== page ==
2012 - Changing Planet (accepted by NBC Learn/NBC News in partnership with the National Science Foundation and Discover magazine)
2013 - Chasing Ice (accepted by Jeff Orlowski, director, producer and cinematographer)
2014 - Sustainability: Water (accepted by NBC Learn in partnership with the National Science Foundation)
2015 - Collaborative Forest Landscape Restoration Program (accepted by U.S. Forest Service)
2016 - The National Disaster Resilience Competition (to be accepted by U.S Department of Housing and Urban Development, and Rockefeller Foundation as a collaborator)

The National Disaster Resilience Competition is Recipient of 2016 Outstanding Achievement Award

The National Disaster Resilience Competition received RNRF's 2016 Outstanding Achievement Award. The NDRC is one of the most catalytic and innovative competitions in recent history at the Department of Housing and Urban Development (HUD). It is spurring a nationwide shift in how states and communities consider future climate risks as part of their disaster recovery efforts. The effort required applicants to apply sound scientific practices to develop methods to both protect property and the community's environmental resources. The effort involved 30 federal agencies, leveraged $2.5 billion, and developed 220 partnerships.

To this end, HUD, in collaboration with the Rockefeller Foundation, provided significant resources and support to communities to help them become more resilient. The NDRC was a two-phase process that competitively awarded nearly $1 billion in HUD Disaster Recovery funds to eligible communities. The competition helped communities recover from prior disasters and improve their ability to withstand and recover more quickly from future disasters, hazards, and shocks. The competition and its unique programmatic requirements led to the direct engagement of nearly 30 federal agencies; the development of more than $7 billion in requested projects; $2.7 billion in pledged direct leverage and an additional $2.5 billion of supporting leverage by applicants; 220 newly-formed partnerships; and significant long-term state and local commitments to resilience in the form of legislative actions, stronger building standards, plan updates and alignments, and new financing and economic initiatives.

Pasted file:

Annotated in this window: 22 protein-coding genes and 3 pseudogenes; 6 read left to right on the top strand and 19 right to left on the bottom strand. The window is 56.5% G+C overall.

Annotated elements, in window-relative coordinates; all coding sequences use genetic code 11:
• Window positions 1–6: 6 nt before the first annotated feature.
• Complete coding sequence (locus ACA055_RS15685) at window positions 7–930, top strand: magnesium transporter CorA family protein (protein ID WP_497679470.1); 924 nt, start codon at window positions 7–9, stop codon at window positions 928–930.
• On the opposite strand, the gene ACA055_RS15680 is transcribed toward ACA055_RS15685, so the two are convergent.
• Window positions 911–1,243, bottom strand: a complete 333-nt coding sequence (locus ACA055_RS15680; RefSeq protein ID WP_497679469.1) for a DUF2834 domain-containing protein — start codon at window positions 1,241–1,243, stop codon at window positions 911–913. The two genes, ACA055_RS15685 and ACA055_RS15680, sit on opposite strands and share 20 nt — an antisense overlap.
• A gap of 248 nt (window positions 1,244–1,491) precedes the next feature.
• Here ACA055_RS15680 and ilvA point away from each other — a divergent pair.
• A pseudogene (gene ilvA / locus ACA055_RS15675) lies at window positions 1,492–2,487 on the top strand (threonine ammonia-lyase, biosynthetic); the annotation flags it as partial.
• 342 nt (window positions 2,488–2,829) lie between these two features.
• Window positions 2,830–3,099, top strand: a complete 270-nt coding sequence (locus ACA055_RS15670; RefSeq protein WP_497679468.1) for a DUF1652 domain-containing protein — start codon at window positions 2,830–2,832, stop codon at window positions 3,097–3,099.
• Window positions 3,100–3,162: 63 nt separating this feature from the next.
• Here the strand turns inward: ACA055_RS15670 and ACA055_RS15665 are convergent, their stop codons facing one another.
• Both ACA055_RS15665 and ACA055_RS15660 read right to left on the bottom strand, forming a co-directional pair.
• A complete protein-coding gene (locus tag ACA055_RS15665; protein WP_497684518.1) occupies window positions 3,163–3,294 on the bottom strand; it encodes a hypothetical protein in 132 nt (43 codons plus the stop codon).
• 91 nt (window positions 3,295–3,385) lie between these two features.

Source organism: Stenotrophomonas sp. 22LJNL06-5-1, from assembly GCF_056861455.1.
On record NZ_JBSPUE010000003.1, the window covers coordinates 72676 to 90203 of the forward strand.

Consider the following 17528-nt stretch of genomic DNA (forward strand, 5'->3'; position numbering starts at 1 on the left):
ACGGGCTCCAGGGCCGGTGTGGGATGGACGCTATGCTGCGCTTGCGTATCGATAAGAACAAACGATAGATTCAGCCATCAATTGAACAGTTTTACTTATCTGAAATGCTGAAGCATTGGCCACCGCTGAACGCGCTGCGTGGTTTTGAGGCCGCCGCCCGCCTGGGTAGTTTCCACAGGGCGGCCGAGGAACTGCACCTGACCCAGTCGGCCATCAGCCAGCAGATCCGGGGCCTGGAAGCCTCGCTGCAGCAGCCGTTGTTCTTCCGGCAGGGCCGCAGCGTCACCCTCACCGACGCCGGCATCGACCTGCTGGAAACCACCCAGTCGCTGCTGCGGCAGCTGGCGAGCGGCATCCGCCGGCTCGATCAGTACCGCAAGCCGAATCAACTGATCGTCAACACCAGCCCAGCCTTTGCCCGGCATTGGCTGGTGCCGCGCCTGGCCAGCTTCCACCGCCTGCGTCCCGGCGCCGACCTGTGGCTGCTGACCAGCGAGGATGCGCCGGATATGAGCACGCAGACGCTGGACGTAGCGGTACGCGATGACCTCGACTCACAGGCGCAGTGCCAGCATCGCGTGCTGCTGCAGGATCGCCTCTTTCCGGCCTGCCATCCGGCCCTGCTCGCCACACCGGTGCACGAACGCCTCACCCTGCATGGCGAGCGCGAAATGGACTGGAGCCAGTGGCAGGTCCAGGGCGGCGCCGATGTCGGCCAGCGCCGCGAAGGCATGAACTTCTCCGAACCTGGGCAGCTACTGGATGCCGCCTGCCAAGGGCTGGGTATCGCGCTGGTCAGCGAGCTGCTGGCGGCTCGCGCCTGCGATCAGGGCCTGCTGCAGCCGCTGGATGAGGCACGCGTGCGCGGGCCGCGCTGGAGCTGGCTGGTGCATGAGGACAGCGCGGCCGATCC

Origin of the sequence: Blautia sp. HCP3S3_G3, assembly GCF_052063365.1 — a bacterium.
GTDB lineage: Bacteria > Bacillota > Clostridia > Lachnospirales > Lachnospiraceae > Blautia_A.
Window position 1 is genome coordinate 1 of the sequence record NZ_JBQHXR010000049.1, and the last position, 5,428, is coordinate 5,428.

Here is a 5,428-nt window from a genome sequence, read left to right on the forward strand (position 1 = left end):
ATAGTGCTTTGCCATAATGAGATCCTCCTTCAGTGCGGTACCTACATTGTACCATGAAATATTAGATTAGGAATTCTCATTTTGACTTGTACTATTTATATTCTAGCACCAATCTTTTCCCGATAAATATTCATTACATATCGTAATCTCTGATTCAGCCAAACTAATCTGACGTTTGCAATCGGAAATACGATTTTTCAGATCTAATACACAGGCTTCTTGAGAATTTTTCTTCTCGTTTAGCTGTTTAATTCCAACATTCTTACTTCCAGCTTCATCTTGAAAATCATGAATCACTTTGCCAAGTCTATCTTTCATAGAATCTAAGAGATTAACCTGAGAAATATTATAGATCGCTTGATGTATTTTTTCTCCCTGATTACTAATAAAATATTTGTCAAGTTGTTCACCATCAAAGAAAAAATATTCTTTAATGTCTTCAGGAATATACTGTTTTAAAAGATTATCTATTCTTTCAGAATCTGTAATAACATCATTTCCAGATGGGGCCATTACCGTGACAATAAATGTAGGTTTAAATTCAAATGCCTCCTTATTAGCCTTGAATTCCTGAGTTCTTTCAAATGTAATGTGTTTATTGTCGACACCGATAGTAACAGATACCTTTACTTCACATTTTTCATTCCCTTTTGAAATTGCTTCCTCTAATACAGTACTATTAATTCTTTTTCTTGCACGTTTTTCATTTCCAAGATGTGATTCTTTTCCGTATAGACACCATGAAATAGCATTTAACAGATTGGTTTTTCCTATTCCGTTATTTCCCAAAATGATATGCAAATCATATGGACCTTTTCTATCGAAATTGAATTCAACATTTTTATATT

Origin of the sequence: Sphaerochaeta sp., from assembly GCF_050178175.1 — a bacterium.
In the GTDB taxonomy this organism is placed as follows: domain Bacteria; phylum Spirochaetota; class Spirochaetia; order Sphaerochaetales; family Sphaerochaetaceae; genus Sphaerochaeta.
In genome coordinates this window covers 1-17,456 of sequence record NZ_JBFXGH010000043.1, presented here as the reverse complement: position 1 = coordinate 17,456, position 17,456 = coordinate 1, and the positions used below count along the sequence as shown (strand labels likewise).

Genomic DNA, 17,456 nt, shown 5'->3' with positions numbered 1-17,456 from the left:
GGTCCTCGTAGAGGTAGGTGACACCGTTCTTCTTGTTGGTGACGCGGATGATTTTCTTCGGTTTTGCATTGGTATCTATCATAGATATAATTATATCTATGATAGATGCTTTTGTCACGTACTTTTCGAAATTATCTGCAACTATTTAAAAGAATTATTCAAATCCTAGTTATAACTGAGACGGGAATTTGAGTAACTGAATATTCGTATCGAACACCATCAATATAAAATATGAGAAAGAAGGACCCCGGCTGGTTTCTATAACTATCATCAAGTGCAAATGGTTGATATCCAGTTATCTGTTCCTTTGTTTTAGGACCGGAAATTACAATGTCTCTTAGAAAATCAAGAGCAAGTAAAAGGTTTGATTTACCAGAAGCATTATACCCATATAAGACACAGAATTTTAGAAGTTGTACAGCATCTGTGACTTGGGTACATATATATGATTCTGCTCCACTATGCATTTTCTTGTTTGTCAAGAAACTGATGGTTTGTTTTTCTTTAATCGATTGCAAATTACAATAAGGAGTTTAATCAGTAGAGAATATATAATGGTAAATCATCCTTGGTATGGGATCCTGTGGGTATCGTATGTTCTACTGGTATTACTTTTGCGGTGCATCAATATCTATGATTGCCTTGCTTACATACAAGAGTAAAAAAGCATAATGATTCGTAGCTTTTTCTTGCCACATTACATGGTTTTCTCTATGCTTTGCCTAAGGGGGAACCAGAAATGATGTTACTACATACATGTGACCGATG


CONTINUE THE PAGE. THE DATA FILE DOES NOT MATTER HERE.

State award winners are: California, Connecticut, Iowa, Louisiana, New Jersey, New York, Tennessee, and Virginia. City and county winners are: New York City; New Orleans; Minot, North Dakota; Shelby County, Tennessee; and Springfield, Massachusetts.

The award will be presented at the annual meeting of the RNRF Board of Directors on November 2, 2016, in Potomac, Maryland.

For more information about NDRC click here.


2001 - Bay Journal, Karl Blankenship, editor; Alliance for the Chesapeake Bay, publisher
2002 - "Georgia's Disappearing Songbirds" by Charles Seabrook, The Atlanta Journal-Constitution
2003 - "Our Troubled Sound" by a team of reporters led by Robert McClure, Lisa Stiffler, and Lise Olsen, Seattle Post-Intelligencer
2004 - "Toxic Air: Lingering Health Menace" by Jim Bruggers, The Courier-Journal  (Louisville, Kentucky)
2005 - "Invaded Waters" by Tom Meersman, The Minneapolis Star Tribune
2006 - "Crude Awakening" by a team of reporters, The Plain Dealer (Cleveland, Ohio)
2007 - Platte River Odyssey, the magazine, produced by College of Journalism and Mass Communications, University of Nebraska-Lincoln
2008 - "Fueling Iowa's Future: Biofuels" by a team of reporters, The Des Moines Register
2009 - "Invasive Species of Oregon," Statesman Journal (Salem, Oregon)
2010 - The Chesapeake Watershed: A Sense of Place and a Call to Action, a book by Ned Tillman
2011 - Growing Up WILD: Exploring Nature with Young Children Ages 3-7, produced by Council for Environmental Education
2012 - "Reversing 300 years of damage / A movement is under way to purge the trash, bacteria and pollution that have long infected the city's heart" by Timothy B. Wheeler, The Baltimore Sun